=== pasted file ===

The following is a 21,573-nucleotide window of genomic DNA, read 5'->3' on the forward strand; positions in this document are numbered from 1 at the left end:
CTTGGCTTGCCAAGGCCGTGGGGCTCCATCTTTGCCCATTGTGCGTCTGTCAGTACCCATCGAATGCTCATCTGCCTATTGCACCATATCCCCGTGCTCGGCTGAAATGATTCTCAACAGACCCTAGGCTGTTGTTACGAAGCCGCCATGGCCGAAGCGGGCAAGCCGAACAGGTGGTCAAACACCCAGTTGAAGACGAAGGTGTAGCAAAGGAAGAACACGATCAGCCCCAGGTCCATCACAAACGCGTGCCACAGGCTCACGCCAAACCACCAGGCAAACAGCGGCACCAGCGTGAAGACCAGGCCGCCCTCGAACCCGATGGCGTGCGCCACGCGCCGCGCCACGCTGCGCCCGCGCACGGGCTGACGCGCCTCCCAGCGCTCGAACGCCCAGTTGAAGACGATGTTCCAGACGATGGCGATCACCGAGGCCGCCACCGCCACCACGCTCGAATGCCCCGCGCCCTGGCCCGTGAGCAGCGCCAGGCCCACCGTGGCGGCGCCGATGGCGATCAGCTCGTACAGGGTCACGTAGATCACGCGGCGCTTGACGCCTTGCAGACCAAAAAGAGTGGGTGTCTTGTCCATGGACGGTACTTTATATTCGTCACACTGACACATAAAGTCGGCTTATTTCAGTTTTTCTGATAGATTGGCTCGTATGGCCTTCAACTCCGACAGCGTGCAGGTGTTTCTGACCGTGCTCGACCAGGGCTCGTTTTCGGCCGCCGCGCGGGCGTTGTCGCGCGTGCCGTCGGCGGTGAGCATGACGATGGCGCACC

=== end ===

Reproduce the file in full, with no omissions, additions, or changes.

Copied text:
The following is a 21,573-nucleotide window of genomic DNA, read 5'->3' on the forward strand; positions in this document are numbered from 1 at the left end:
CTTGGCTTGCCAAGGCCGTGGGGCTCCATCTTTGCCCATTGTGCGTCTGTCAGTACCCATCGAATGCTCATCTGCCTATTGCACCATATCCCCGTGCTCGGCTGAAATGATTCTCAACAGACCCTAGGCTGTTGTTACGAAGCCGCCATGGCCGAAGCGGGCAAGCCGAACAGGTGGTCAAACACCCAGTTGAAGACGAAGGTGTAGCAAAGGAAGAACACGATCAGCCCCAGGTCCATCACAAACGCGTGCCACAGGCTCACGCCAAACCACCAGGCAAACAGCGGCACCAGCGTGAAGACCAGGCCGCCCTCGAACCCGATGGCGTGCGCCACGCGCCGCGCCACGCTGCGCCCGCGCACGGGCTGACGCGCCTCCCAGCGCTCGAACGCCCAGTTGAAGACGATGTTCCAGACGATGGCGATCACCGAGGCCGCCACCGCCACCACGCTCGAATGCCCCGCGCCCTGGCCCGTGAGCAGCGCCAGGCCCACCGTGGCGGCGCCGATGGCGATCAGCTCGTACAGGGTCACGTAGATCACGCGGCGCTTGACGCCTTGCAGACCAAAAAGAGTGGGTGTCTTGTCCATGGACGGTACTTTATATTCGTCACACTGACACATAAAGTCGGCTTATTTCAGTTTTTCTGATAGATTGGCTCGTATGGCCTTCAACTCCGACAGCGTGCAGGTGTTTCTGACCGTGCTCGACCAGGGCTCGTTTTCGGCCGCCGCGCGGGCGTTGTCGCGCGTGCCGTCGGCGGTGAGCATGACGATGGCGCACC